You are here

Australia corporate loans surge, defies Asia slump

[SYDNEY] Australia's loan volumes jumped 11.4 per cent on year to US$10.97 billion from 25 deals in the first quarter of 2016, as companies rushed to refinance maturing debt, in sharp contrast to the subdued volumes seen in other major Asian markets.

The strong Australian loan market stands out when compared with Asia, which suffered a 38.7 per cent plunge in volume to US$68 billion in the first quarter.

Australia takes third spot in the region after Hong Kong and China, accounting for 16.2 per cent of regional volume, according to Thomson Reuters Loan Pricing Corp data.

The increased loan volumes bode well for the rest of the year with banks upbeat a number of large state privatisations coming up. "There are a lot of infrastructure deals in the pipeline .. the momentum in M&A activity will continue from last year." said Aziz Dean, Westpac Banking Corp's head of loan markets in Sydney.

Market voices on:

New South Wales, fresh from selling state transmission company TransGrid for A$10.3 billion (S$10.7 billion), has kicked off the A$12 billion sale of state energy distributor AusGrid.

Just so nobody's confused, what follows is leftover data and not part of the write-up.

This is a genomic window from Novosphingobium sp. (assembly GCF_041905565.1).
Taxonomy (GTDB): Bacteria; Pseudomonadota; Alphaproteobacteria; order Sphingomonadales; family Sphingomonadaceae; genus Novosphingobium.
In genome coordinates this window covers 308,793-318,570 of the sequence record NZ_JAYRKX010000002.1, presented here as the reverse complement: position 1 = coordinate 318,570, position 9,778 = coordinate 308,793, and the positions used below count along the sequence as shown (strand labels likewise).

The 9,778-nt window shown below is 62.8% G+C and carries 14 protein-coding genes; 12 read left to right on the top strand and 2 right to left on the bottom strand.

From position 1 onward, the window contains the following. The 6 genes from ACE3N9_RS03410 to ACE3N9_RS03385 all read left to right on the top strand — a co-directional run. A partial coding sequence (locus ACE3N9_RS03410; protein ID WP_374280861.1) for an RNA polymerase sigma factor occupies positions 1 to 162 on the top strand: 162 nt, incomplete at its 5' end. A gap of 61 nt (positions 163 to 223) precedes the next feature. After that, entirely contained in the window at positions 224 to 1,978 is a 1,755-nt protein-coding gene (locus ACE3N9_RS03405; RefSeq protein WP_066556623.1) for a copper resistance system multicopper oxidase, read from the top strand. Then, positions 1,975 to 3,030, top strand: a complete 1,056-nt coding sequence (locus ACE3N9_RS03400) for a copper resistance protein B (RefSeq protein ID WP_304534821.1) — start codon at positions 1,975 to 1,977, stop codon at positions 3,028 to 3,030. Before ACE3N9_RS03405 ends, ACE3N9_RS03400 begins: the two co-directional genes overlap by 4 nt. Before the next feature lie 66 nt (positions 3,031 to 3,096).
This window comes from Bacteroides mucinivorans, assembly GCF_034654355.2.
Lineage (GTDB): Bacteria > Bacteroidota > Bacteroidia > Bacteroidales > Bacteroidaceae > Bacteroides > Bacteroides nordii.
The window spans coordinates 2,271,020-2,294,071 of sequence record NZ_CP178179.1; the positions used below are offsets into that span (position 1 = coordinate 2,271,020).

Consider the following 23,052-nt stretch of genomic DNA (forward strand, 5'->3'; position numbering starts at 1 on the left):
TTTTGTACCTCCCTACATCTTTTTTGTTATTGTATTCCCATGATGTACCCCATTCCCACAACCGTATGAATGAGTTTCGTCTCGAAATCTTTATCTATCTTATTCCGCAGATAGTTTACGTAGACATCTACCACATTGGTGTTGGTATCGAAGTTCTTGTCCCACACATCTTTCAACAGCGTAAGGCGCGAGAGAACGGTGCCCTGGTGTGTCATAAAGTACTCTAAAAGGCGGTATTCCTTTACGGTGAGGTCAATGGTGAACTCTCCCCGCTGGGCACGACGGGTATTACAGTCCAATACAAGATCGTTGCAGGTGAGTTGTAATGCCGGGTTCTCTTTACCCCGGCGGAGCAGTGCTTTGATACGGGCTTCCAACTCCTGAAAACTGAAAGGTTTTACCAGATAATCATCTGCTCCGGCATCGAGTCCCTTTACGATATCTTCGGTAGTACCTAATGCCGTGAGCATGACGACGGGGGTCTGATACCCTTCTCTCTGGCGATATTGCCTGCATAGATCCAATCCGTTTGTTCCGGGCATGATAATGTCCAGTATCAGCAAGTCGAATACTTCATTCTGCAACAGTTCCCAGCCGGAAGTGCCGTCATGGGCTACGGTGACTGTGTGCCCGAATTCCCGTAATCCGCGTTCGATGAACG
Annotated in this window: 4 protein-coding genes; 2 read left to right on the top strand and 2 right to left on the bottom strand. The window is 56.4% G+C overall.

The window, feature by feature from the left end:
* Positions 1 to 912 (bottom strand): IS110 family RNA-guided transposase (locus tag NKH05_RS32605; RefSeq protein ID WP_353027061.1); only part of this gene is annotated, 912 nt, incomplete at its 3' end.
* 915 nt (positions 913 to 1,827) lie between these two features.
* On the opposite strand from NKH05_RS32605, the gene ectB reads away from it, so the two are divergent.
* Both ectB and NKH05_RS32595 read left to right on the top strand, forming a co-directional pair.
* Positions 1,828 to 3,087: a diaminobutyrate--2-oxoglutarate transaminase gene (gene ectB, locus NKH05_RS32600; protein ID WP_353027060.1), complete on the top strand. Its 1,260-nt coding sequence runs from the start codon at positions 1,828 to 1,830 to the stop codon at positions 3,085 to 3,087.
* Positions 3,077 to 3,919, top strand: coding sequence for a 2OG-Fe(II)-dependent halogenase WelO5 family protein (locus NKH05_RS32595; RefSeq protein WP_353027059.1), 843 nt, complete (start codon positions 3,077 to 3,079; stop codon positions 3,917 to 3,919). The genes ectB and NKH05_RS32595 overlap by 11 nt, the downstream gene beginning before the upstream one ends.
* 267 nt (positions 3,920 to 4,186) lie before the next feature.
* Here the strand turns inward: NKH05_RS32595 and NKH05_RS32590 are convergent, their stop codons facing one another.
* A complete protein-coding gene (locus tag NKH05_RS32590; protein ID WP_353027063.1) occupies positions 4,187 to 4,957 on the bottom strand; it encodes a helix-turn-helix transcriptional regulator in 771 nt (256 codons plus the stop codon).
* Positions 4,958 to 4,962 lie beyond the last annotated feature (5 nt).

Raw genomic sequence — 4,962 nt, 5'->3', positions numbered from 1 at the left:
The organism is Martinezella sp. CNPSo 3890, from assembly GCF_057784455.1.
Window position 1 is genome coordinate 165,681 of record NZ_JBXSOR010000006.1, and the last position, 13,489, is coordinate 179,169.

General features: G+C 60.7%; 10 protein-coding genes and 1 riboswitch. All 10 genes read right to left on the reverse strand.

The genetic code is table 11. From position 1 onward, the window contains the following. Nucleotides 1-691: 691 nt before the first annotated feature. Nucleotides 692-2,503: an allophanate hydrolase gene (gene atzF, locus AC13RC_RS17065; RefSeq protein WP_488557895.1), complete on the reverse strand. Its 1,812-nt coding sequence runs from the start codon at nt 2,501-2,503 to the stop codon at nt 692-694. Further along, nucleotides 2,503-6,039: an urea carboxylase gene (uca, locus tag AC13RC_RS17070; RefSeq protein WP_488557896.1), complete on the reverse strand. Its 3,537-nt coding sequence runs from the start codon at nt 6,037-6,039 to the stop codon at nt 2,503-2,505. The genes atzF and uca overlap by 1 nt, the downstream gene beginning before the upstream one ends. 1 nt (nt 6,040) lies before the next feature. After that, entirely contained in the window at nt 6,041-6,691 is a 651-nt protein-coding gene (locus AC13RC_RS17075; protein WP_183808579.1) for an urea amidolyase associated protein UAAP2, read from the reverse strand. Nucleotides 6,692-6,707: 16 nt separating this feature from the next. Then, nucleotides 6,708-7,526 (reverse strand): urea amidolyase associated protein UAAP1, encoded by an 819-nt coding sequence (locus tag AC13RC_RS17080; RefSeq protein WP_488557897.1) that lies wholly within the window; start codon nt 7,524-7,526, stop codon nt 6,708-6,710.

Victoria state's Labor government is also moving ahead with the A$6 billion privatisation of the prized Port of Melbourne.

Corporate-led M&A activity, however, can go quiet ahead of an election, according to Westpac's Dean, as companies need political certainty to make such key decisions.

Australia appears poised for an early election on July 2 after Prime Minister Malcolm Turnbull announced earlier this month he would force a vote on union reform bills that is likely to be blocked in the Senate by minority parties, triggering a rare election for every seat in both houses of parliament.

In addition to healthy loan growth, pricing in Australia is on the rise - albeit at a slower pace than the rate of increase in funding costs experienced by the four domestic majors.

On Thursday, Australia and New Zealand Banking Group raised a five-year A$ bond at 118 basis points over three-month bank bill swap rate, against 80 basis points last year. "The cost of funding for domestic banks is going up faster than the ability to increase loan spreads," said Mr Dean. "This must eventually mean that banks will have less capital to deploy." Borrowers can expect to pay more if the major banks' funding costs continue to rise.

"Australian banks have been disciplined about pricing," said John Corrin, ANZ's head of loan syndications in Hong Kong.